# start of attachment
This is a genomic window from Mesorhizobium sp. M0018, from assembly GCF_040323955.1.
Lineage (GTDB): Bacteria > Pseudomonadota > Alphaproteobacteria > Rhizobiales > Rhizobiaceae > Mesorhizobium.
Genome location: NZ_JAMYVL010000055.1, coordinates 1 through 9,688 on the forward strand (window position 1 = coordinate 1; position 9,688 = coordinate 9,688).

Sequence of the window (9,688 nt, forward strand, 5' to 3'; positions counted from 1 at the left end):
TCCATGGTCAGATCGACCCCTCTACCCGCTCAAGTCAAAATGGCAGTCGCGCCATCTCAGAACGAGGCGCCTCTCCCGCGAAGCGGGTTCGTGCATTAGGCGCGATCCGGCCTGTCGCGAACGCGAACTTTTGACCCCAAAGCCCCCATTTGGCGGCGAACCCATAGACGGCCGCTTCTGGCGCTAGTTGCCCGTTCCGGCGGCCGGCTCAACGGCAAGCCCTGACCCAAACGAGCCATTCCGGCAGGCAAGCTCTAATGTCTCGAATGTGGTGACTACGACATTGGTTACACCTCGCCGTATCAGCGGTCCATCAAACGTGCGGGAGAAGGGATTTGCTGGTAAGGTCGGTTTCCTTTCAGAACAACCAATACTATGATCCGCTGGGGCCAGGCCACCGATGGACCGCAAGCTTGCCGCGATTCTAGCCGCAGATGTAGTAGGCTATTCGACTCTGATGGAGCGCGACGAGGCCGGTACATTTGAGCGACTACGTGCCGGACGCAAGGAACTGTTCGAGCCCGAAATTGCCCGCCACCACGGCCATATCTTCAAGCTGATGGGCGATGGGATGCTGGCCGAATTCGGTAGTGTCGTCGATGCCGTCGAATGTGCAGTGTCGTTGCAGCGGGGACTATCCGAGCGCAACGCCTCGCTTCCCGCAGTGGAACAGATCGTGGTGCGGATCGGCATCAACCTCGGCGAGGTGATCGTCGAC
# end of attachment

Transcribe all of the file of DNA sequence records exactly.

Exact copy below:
This is a genomic window from Mesorhizobium sp. M0018, from assembly GCF_040323955.1.
Lineage (GTDB): Bacteria > Pseudomonadota > Alphaproteobacteria > Rhizobiales > Rhizobiaceae > Mesorhizobium.
Genome location: NZ_JAMYVL010000055.1, coordinates 1 through 9,688 on the forward strand (window position 1 = coordinate 1; position 9,688 = coordinate 9,688).

Sequence of the window (9,688 nt, forward strand, 5' to 3'; positions counted from 1 at the left end):
TCCATGGTCAGATCGACCCCTCTACCCGCTCAAGTCAAAATGGCAGTCGCGCCATCTCAGAACGAGGCGCCTCTCCCGCGAAGCGGGTTCGTGCATTAGGCGCGATCCGGCCTGTCGCGAACGCGAACTTTTGACCCCAAAGCCCCCATTTGGCGGCGAACCCATAGACGGCCGCTTCTGGCGCTAGTTGCCCGTTCCGGCGGCCGGCTCAACGGCAAGCCCTGACCCAAACGAGCCATTCCGGCAGGCAAGCTCTAATGTCTCGAATGTGGTGACTACGACATTGGTTACACCTCGCCGTATCAGCGGTCCATCAAACGTGCGGGAGAAGGGATTTGCTGGTAAGGTCGGTTTCCTTTCAGAACAACCAATACTATGATCCGCTGGGGCCAGGCCACCGATGGACCGCAAGCTTGCCGCGATTCTAGCCGCAGATGTAGTAGGCTATTCGACTCTGATGGAGCGCGACGAGGCCGGTACATTTGAGCGACTACGTGCCGGACGCAAGGAACTGTTCGAGCCCGAAATTGCCCGCCACCACGGCCATATCTTCAAGCTGATGGGCGATGGGATGCTGGCCGAATTCGGTAGTGTCGTCGATGCCGTCGAATGTGCAGTGTCGTTGCAGCGGGGACTATCCGAGCGCAACGCCTCGCTTCCCGCAGTGGAACAGATCGTGGTGCGGATCGGCATCAACCTCGGCGAGGTGATCGTCGAC